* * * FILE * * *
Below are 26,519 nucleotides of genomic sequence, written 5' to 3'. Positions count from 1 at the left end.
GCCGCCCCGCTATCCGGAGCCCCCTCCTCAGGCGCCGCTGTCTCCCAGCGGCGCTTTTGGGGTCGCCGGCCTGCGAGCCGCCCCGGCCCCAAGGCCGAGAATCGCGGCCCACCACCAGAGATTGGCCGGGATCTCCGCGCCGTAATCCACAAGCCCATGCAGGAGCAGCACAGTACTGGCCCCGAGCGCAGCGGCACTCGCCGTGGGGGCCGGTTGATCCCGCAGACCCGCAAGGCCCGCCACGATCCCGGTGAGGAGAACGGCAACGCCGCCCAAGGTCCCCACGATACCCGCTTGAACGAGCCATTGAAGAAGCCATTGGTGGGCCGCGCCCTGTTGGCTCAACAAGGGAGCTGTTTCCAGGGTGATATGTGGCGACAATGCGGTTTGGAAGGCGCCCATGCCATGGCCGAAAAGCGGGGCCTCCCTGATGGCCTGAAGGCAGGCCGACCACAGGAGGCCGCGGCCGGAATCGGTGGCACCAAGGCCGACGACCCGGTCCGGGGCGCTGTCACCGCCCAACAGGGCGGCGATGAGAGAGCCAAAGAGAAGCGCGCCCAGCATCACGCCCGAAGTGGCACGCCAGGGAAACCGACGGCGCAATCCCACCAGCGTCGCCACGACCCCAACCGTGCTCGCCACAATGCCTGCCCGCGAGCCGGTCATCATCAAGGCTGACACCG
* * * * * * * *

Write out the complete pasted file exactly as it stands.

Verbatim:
Below are 26,519 nucleotides of genomic sequence, written 5' to 3'. Positions count from 1 at the left end.
GCCGCCCCGCTATCCGGAGCCCCCTCCTCAGGCGCCGCTGTCTCCCAGCGGCGCTTTTGGGGTCGCCGGCCTGCGAGCCGCCCCGGCCCCAAGGCCGAGAATCGCGGCCCACCACCAGAGATTGGCCGGGATCTCCGCGCCGTAATCCACAAGCCCATGCAGGAGCAGCACAGTACTGGCCCCGAGCGCAGCGGCACTCGCCGTGGGGGCCGGTTGATCCCGCAGACCCGCAAGGCCCGCCACGATCCCGGTGAGGAGAACGGCAACGCCGCCCAAGGTCCCCACGATACCCGCTTGAACGAGCCATTGAAGAAGCCATTGGTGGGCCGCGCCCTGTTGGCTCAACAAGGGAGCTGTTTCCAGGGTGATATGTGGCGACAATGCGGTTTGGAAGGCGCCCATGCCATGGCCGAAAAGCGGGGCCTCCCTGATGGCCTGAAGGCAGGCCGACCACAGGAGGCCGCGGCCGGAATCGGTGGCACCAAGGCCGACGACCCGGTCCGGGGCGCTGTCACCGCCCAACAGGGCGGCGATGAGAGAGCCAAAGAGAAGCGCGCCCAGCATCACGCCCGAAGTGGCACGCCAGGGAAACCGACGGCGCAATCCCACCAGCGTCGCCACGACCCCAACCGTGCTCGCCACAATGCCTGCCCGCGAGCCGGTCATCATCAAGGCTGACACCG